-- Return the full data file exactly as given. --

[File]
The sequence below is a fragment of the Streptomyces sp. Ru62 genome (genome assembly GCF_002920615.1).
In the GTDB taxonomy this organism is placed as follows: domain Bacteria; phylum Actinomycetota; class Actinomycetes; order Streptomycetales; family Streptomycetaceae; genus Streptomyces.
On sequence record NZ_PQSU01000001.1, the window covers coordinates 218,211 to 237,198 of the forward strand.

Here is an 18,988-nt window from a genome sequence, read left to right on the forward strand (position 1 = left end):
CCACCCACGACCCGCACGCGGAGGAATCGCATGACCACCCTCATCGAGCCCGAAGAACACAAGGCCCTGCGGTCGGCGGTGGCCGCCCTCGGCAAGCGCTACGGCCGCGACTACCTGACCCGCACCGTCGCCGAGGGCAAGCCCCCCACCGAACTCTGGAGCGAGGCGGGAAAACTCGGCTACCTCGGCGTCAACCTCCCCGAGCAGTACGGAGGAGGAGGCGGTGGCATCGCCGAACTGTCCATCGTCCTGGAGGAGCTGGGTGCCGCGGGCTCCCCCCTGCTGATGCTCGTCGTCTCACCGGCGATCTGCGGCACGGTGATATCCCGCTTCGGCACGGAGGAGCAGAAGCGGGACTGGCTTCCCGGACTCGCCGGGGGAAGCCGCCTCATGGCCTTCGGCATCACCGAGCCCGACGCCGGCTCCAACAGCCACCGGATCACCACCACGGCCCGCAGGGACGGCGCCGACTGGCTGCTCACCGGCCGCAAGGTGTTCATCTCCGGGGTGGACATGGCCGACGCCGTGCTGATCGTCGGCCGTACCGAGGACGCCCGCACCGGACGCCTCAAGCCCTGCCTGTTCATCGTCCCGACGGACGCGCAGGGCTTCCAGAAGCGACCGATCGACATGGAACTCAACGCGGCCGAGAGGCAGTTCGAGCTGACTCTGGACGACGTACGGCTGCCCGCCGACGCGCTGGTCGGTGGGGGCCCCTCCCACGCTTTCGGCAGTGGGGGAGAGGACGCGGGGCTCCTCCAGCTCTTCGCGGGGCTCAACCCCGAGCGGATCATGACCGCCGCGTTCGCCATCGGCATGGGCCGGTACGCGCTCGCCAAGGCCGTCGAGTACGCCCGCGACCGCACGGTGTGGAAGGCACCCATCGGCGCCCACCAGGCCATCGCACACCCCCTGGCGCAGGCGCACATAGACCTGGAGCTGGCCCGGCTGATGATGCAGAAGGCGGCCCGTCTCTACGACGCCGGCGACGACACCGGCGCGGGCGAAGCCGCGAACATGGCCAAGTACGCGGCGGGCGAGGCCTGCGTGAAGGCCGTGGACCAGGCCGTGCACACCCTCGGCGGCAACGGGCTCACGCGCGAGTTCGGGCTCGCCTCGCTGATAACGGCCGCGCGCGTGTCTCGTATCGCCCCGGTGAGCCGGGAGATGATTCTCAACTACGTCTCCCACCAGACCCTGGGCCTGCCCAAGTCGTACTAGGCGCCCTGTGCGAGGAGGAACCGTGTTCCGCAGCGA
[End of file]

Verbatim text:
The sequence below is a fragment of the Streptomyces sp. Ru62 genome (genome assembly GCF_002920615.1).
In the GTDB taxonomy this organism is placed as follows: domain Bacteria; phylum Actinomycetota; class Actinomycetes; order Streptomycetales; family Streptomycetaceae; genus Streptomyces.
On sequence record NZ_PQSU01000001.1, the window covers coordinates 218,211 to 237,198 of the forward strand.

Here is an 18,988-nt window from a genome sequence, read left to right on the forward strand (position 1 = left end):
CCACCCACGACCCGCACGCGGAGGAATCGCATGACCACCCTCATCGAGCCCGAAGAACACAAGGCCCTGCGGTCGGCGGTGGCCGCCCTCGGCAAGCGCTACGGCCGCGACTACCTGACCCGCACCGTCGCCGAGGGCAAGCCCCCCACCGAACTCTGGAGCGAGGCGGGAAAACTCGGCTACCTCGGCGTCAACCTCCCCGAGCAGTACGGAGGAGGAGGCGGTGGCATCGCCGAACTGTCCATCGTCCTGGAGGAGCTGGGTGCCGCGGGCTCCCCCCTGCTGATGCTCGTCGTCTCACCGGCGATCTGCGGCACGGTGATATCCCGCTTCGGCACGGAGGAGCAGAAGCGGGACTGGCTTCCCGGACTCGCCGGGGGAAGCCGCCTCATGGCCTTCGGCATCACCGAGCCCGACGCCGGCTCCAACAGCCACCGGATCACCACCACGGCCCGCAGGGACGGCGCCGACTGGCTGCTCACCGGCCGCAAGGTGTTCATCTCCGGGGTGGACATGGCCGACGCCGTGCTGATCGTCGGCCGTACCGAGGACGCCCGCACCGGACGCCTCAAGCCCTGCCTGTTCATCGTCCCGACGGACGCGCAGGGCTTCCAGAAGCGACCGATCGACATGGAACTCAACGCGGCCGAGAGGCAGTTCGAGCTGACTCTGGACGACGTACGGCTGCCCGCCGACGCGCTGGTCGGTGGGGGCCCCTCCCACGCTTTCGGCAGTGGGGGAGAGGACGCGGGGCTCCTCCAGCTCTTCGCGGGGCTCAACCCCGAGCGGATCATGACCGCCGCGTTCGCCATCGGCATGGGCCGGTACGCGCTCGCCAAGGCCGTCGAGTACGCCCGCGACCGCACGGTGTGGAAGGCACCCATCGGCGCCCACCAGGCCATCGCACACCCCCTGGCGCAGGCGCACATAGACCTGGAGCTGGCCCGGCTGATGATGCAGAAGGCGGCCCGTCTCTACGACGCCGGCGACGACACCGGCGCGGGCGAAGCCGCGAACATGGCCAAGTACGCGGCGGGCGAGGCCTGCGTGAAGGCCGTGGACCAGGCCGTGCACACCCTCGGCGGCAACGGGCTCACGCGCGAGTTCGGGCTCGCCTCGCTGATAACGGCCGCGCGCGTGTCTCGTATCGCCCCGGTGAGCCGGGAGATGATTCTCAACTACGTCTCCCACCAGACCCTGGGCCTGCCCAAGTCGTACTAGGCGCCCTGTGCGAGGAGGAACCGTGTTCCGCAGCGA